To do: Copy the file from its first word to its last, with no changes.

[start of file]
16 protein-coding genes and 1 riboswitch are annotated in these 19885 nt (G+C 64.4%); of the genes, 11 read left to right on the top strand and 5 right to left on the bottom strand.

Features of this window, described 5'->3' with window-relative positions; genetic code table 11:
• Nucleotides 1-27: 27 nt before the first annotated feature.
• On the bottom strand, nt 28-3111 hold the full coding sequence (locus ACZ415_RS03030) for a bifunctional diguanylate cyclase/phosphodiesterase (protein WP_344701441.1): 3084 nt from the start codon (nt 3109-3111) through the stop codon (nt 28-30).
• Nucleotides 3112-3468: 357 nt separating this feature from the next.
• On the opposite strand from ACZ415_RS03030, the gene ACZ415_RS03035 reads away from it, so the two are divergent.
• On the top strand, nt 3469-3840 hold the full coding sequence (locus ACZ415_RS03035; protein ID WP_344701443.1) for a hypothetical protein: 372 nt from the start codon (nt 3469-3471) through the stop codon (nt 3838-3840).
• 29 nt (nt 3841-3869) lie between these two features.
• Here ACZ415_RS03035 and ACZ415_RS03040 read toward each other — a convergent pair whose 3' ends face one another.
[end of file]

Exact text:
16 protein-coding genes and 1 riboswitch are annotated in these 19885 nt (G+C 64.4%); of the genes, 11 read left to right on the top strand and 5 right to left on the bottom strand.

Features of this window, described 5'->3' with window-relative positions; genetic code table 11:
• Nucleotides 1-27: 27 nt before the first annotated feature.
• On the bottom strand, nt 28-3111 hold the full coding sequence (locus ACZ415_RS03030) for a bifunctional diguanylate cyclase/phosphodiesterase (protein WP_344701441.1): 3084 nt from the start codon (nt 3109-3111) through the stop codon (nt 28-30).
• Nucleotides 3112-3468: 357 nt separating this feature from the next.
• On the opposite strand from ACZ415_RS03030, the gene ACZ415_RS03035 reads away from it, so the two are divergent.
• On the top strand, nt 3469-3840 hold the full coding sequence (locus ACZ415_RS03035; protein ID WP_344701443.1) for a hypothetical protein: 372 nt from the start codon (nt 3469-3471) through the stop codon (nt 3838-3840).
• 29 nt (nt 3841-3869) lie between these two features.
• Here ACZ415_RS03035 and ACZ415_RS03040 read toward each other — a convergent pair whose 3' ends face one another.